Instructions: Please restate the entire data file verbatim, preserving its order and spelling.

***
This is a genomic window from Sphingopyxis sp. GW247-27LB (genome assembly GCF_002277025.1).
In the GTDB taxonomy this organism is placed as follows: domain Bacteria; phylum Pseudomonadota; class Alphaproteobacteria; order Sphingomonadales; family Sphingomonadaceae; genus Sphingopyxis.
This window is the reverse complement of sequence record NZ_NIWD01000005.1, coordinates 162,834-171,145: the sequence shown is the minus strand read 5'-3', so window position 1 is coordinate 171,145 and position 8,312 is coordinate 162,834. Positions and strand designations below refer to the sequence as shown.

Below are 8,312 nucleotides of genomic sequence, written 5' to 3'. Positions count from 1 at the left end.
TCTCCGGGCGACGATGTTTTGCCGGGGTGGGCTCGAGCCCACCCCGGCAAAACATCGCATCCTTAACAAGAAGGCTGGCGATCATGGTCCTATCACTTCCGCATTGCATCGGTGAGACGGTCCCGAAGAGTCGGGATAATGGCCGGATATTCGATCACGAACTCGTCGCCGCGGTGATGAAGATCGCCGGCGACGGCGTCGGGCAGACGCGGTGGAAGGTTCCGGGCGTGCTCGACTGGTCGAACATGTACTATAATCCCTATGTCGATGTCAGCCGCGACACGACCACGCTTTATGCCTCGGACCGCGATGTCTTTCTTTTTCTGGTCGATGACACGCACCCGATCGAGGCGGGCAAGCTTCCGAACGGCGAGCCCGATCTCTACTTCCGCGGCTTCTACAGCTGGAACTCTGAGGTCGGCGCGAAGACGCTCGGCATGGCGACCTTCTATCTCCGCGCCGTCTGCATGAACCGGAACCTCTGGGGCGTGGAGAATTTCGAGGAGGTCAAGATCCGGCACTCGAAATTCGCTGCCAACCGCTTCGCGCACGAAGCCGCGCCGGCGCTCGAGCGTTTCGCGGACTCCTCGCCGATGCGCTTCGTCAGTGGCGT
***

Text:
This is a genomic window from Sphingopyxis sp. GW247-27LB (genome assembly GCF_002277025.1).
In the GTDB taxonomy this organism is placed as follows: domain Bacteria; phylum Pseudomonadota; class Alphaproteobacteria; order Sphingomonadales; family Sphingomonadaceae; genus Sphingopyxis.
This window is the reverse complement of sequence record NZ_NIWD01000005.1, coordinates 162,834-171,145: the sequence shown is the minus strand read 5'-3', so window position 1 is coordinate 171,145 and position 8,312 is coordinate 162,834. Positions and strand designations below refer to the sequence as shown.

Below are 8,312 nucleotides of genomic sequence, written 5' to 3'. Positions count from 1 at the left end.
TCTCCGGGCGACGATGTTTTGCCGGGGTGGGCTCGAGCCCACCCCGGCAAAACATCGCATCCTTAACAAGAAGGCTGGCGATCATGGTCCTATCACTTCCGCATTGCATCGGTGAGACGGTCCCGAAGAGTCGGGATAATGGCCGGATATTCGATCACGAACTCGTCGCCGCGGTGATGAAGATCGCCGGCGACGGCGTCGGGCAGACGCGGTGGAAGGTTCCGGGCGTGCTCGACTGGTCGAACATGTACTATAATCCCTATGTCGATGTCAGCCGCGACACGACCACGCTTTATGCCTCGGACCGCGATGTCTTTCTTTTTCTGGTCGATGACACGCACCCGATCGAGGCGGGCAAGCTTCCGAACGGCGAGCCCGATCTCTACTTCCGCGGCTTCTACAGCTGGAACTCTGAGGTCGGCGCGAAGACGCTCGGCATGGCGACCTTCTATCTCCGCGCCGTCTGCATGAACCGGAACCTCTGGGGCGTGGAGAATTTCGAGGAGGTCAAGATCCGGCACTCGAAATTCGCTGCCAACCGCTTCGCGCACGAAGCCGCGCCGGCGCTCGAGCGTTTCGCGGACTCCTCGCCGATGCGCTTCGTCAGTGGCGT